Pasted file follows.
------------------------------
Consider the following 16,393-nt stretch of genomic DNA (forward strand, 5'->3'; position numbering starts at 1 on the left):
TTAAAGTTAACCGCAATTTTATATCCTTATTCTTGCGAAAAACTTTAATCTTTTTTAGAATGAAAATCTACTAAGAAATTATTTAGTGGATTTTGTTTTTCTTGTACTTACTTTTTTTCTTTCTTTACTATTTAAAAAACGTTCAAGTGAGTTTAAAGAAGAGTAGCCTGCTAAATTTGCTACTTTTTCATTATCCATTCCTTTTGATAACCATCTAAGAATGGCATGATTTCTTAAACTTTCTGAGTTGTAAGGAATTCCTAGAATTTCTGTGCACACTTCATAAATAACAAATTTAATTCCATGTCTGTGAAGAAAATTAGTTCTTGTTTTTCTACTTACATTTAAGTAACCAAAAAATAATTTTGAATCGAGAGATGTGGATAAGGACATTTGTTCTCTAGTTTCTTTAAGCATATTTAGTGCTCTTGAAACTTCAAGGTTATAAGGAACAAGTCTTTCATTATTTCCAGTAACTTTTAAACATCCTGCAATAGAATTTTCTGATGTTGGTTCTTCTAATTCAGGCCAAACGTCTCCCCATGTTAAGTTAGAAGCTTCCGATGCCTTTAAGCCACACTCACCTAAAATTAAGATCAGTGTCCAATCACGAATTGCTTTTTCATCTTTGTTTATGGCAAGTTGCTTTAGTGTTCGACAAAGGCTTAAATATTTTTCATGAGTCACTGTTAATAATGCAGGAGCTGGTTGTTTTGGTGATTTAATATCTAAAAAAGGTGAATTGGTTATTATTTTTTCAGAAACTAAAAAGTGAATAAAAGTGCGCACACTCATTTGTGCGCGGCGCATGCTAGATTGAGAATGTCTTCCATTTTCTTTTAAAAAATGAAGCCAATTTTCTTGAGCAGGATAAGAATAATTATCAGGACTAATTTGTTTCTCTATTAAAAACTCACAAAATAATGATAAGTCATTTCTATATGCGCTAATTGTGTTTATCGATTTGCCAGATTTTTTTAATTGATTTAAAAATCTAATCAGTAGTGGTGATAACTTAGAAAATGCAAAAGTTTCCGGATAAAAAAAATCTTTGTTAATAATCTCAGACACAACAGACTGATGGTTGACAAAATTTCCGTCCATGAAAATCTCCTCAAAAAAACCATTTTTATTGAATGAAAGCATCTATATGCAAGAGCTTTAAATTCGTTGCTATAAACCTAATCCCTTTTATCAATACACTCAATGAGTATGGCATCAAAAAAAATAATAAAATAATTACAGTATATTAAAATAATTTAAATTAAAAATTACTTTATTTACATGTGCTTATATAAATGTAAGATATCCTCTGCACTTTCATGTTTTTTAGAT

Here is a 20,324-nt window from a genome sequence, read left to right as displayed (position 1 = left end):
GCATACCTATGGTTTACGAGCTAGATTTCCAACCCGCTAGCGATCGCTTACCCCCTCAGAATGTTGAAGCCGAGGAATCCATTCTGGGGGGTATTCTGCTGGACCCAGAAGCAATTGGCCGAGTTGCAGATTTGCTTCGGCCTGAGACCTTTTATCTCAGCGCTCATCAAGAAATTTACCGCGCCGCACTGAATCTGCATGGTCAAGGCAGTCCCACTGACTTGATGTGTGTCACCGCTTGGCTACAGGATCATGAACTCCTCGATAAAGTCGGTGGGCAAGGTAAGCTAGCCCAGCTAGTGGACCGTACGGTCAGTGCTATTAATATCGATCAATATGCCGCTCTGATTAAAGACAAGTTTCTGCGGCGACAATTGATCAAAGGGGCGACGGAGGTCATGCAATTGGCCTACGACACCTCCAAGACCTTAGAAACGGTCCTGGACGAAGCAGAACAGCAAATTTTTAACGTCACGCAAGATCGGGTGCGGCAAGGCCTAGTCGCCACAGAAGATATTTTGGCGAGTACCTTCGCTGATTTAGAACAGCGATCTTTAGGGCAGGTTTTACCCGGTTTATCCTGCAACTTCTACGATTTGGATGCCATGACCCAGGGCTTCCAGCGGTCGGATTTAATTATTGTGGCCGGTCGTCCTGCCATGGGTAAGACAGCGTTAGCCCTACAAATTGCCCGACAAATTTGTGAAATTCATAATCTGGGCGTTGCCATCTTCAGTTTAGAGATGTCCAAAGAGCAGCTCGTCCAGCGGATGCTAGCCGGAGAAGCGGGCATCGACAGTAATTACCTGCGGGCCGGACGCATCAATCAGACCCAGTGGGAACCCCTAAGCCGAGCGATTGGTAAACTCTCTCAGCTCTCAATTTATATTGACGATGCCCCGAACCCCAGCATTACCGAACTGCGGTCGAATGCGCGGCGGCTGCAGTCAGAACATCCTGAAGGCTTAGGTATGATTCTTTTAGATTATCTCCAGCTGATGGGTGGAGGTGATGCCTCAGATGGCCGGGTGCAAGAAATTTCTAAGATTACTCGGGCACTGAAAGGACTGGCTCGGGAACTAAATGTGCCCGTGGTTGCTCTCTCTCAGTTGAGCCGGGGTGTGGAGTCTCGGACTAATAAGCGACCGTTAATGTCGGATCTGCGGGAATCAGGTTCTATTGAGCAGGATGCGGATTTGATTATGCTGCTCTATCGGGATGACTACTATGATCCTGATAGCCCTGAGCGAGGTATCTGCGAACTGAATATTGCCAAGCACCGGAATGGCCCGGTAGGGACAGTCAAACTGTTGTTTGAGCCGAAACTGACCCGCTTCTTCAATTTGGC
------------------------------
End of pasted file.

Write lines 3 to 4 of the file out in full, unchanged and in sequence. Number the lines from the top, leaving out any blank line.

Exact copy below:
Here is a 20,324-nt window from a genome sequence, read left to right as displayed (position 1 = left end):
GCATACCTATGGTTTACGAGCTAGATTTCCAACCCGCTAGCGATCGCTTACCCCCTCAGAATGTTGAAGCCGAGGAATCCATTCTGGGGGGTATTCTGCTGGACCCAGAAGCAATTGGCCGAGTTGCAGATTTGCTTCGGCCTGAGACCTTTTATCTCAGCGCTCATCAAGAAATTTACCGCGCCGCACTGAATCTGCATGGTCAAGGCAGTCCCACTGACTTGATGTGTGTCACCGCTTGGCTACAGGATCATGAACTCCTCGATAAAGTCGGTGGGCAAGGTAAGCTAGCCCAGCTAGTGGACCGTACGGTCAGTGCTATTAATATCGATCAATATGCCGCTCTGATTAAAGACAAGTTTCTGCGGCGACAATTGATCAAAGGGGCGACGGAGGTCATGCAATTGGCCTACGACACCTCCAAGACCTTAGAAACGGTCCTGGACGAAGCAGAACAGCAAATTTTTAACGTCACGCAAGATCGGGTGCGGCAAGGCCTAGTCGCCACAGAAGATATTTTGGCGAGTACCTTCGCTGATTTAGAACAGCGATCTTTAGGGCAGGTTTTACCCGGTTTATCCTGCAACTTCTACGATTTGGATGCCATGACCCAGGGCTTCCAGCGGTCGGATTTAATTATTGTGGCCGGTCGTCCTGCCATGGGTAAGACAGCGTTAGCCCTACAAATTGCCCGACAAATTTGTGAAATTCATAATCTGGGCGTTGCCATCTTCAGTTTAGAGATGTCCAAAGAGCAGCTCGTCCAGCGGATGCTAGCCGGAGAAGCGGGCATCGACAGTAATTACCTGCGGGCCGGACGCATCAATCAGACCCAGTGGGAACCCCTAAGCCGAGCGATTGGTAAACTCTCTCAGCTCTCAATTTATATTGACGATGCCCCGAACCCCAGCATTACCGAACTGCGGTCGAATGCGCGGCGGCTGCAGTCAGAACATCCTGAAGGCTTAGGTATGATTCTTTTAGATTATCTCCAGCTGATGGGTGGAGGTGATGCCTCAGATGGCCGGGTGCAAGAAATTTCTAAGATTACTCGGGCACTGAAAGGACTGGCTCGGGAACTAAATGTGCCCGTGGTTGCTCTCTCTCAGTTGAGCCGGGGTGTGGAGTCTCGGACTAATAAGCGACCGTTAATGTCGGATCTGCGGGAATCAGGTTCTATTGAGCAGGATGCGGATTTGATTATGCTGCTCTATCGGGATGACTACTATGATCCTGATAGCCCTGAGCGAGGTATCTGCGAACTGAATATTGCCAAGCACCGGAATGGCCCGGTAGGGACAGTCAAACTGTTGTTTGAGCCGAAACTGACCCGCTTCTTCAATTTGGC